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Germany

No Breakthrough Yet on Immigration Law

Germany's ruling Social Democrats and opposition conservatives thrashed out the details of long-debated immigration legislation on Monday. Though there's no talk of a breakthrough, the two sides did make progress.

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Multicultural Germany, like it or not.

After almost four years of turbulent negotiations, Germany's floundering immigration legislation received a slight boost on Monday when a seven-member expert group drawn from the main political parties said it made some progress on finding common ground.

German Interior Minister Otto Schily of the ruling Social Democrats (SPD) spoke of an improvement. "The objectives aren't that far apart anymore," he said.

Peter Müller of the opposition Christian Democrats (CDU) added that the two sides had made progress in the controversial areas of labor-market migration and humanitarian immigration, though details weren't released.

Müller added they discussed further tricky issues such as the integration of foreigners already in Germany as well as the situation of ethnic Germans and security.

Security a sticking point

The latter point in particular proved to be a contentious one during Monday's discussions. The conservatives have been pushing for tighter security measures ever since the discovery that terrorists involved in the Sept. 11, 2001 attacks in the United States had lived and studied in Germany for years and had hatched the plot during that time.

Bundesinnenminister Otto Schily

German Interior Minister Otto Schily

On Monday, Schily (photo) signaled his willingness to facilitate expulsion procedures in the draft law for immigrants suspected of terrorist activities. "It goes without saying that we don't want to tolerate immigrants who pose a threat to German security. We agree that there must be clear provisions that govern the residential status and possible expulsion procedures for such persons," Schily said.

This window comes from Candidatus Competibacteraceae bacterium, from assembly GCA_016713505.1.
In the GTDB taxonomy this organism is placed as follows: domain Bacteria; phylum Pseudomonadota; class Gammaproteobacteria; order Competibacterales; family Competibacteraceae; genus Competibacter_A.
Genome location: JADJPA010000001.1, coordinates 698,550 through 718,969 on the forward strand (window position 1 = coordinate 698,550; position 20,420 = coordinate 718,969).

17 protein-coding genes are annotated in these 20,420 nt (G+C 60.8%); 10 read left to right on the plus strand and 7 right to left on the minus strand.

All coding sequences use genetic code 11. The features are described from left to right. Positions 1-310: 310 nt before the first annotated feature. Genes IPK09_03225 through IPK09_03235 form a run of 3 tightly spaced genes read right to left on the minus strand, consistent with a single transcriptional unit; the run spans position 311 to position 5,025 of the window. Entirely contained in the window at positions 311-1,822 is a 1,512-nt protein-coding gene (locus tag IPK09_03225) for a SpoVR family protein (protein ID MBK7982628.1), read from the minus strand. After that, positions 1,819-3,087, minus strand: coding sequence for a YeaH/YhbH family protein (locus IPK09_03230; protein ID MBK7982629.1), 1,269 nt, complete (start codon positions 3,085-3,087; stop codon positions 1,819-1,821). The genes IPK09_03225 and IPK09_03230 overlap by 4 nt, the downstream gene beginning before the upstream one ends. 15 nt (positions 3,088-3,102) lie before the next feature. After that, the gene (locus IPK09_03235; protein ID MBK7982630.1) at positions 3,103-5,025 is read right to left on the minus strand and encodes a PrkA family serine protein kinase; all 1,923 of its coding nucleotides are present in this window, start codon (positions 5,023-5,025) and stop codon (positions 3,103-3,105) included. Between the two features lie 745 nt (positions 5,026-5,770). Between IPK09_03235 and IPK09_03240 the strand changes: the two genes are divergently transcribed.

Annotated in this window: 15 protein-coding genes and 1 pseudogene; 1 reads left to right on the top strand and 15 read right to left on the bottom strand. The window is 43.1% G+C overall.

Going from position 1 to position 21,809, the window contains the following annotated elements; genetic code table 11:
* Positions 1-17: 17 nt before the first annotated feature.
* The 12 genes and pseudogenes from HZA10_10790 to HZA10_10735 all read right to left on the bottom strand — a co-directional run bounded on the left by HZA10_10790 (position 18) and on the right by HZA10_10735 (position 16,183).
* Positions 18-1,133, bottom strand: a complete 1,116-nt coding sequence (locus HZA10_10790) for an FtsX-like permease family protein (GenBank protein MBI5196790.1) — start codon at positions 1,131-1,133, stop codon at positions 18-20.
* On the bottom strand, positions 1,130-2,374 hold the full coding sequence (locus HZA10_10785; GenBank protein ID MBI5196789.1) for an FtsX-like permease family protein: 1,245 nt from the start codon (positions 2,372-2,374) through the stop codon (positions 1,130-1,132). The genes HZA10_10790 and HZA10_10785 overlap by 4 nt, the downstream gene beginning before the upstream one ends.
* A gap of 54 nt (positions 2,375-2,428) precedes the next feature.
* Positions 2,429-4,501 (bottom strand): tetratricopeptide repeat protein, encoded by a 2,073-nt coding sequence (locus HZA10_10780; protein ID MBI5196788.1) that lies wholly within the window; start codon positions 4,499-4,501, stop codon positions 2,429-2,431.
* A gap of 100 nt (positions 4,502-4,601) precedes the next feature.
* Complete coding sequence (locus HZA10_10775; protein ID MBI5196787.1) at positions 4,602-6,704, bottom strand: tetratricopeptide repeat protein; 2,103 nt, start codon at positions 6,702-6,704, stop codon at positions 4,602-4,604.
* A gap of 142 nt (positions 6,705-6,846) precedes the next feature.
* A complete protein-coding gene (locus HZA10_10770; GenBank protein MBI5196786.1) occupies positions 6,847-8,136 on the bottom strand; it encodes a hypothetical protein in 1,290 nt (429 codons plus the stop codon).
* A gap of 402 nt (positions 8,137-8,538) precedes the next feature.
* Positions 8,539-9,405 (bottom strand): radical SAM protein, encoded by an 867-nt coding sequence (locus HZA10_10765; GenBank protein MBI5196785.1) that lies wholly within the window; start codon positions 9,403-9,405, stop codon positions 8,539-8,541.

Gulf between SPD and CDU positions

The immigration issue has been plagued by the widely divergent positions of the ruling coalition, made up of the SPD and the Green party, and the opposition CDU and its Bavarian sister party CSU.

While the SPD and the Greens are in favor of a law aimed at simplifying regulations governing residency permits and making it easier for highly-qualified foreigners to work and live in Germany, the CDU/CSU argues that in light of Germany's high unemployment rate it would be rash to open its gates to an influx of labor from abroad. It claims the country has enough problems integrating the seven million foreigners already in the country.

The issue first attracted attention when Schröder launched a scheme in 2000 to give permits to up to 20,000 computer specialists from India and Central Europe to work in Germany on five-year contracts. It has been lent new urgency by statistics showing Germany faces a demographic time bomb with an increasingly ageing population and declining birth rates.

Inder vor dem Computer

Indian software expert

In addition, German business and industry experts have repeatedly warned that the country faces a severe crunch of scientists and engineers and that highly-qualified foreigners were badly needed in the fields. Immigration is also necessary, they say, for economic growth and the funding of Germany's generous welfare state.

Signs of compromise

Schröder's government came close to sealing Germany's first-ever immigration law in 2002 but suffered a severe setback in December that year when Germany's highest court ruled that it was unconstitutional. Despite the lows, in recent weeks, both sides have loosened their entrenched positions and signaled a willingness to compromise.

The SPD and Greens have agreed to give up demands for a point system, such as in Canada or New Zealand, that would have allowed immigrants access to the German labor market without proof of a concrete job. Instead, permission would have been based an immigrant's qualifications, skills and German language knowledge.

The ruling coalition insists, though, that a general ban on hiring foreigners from outside the EU, which took effect in 1973 after the massive immigration wave of the 1960s, should be lifted. This demand is expected to be a major sticking point between the two sides.

For its part, the CDU has hinted that it might make concessions to the Greens on drawing up a more humanitarian asylum law.

Clock ticking

Experts believe if nothing else, time pressure will ensure that the two sides are forced to reach agreement on the immigration law.

Asylanten im Frankfurter Flughafen

Asylum-seekers in Frankfurt

It's not just Germany's own economic and labor problems that are demanding attention, but even Brussels is pushing Germany to clear its stance on asylum policies before May 1 to make way for the implementation of a common European policy on asylum protection before it takes in the 10 new eastern and southern European members.

The parties will meet again on Friday to continue negotiations on the immigration law.

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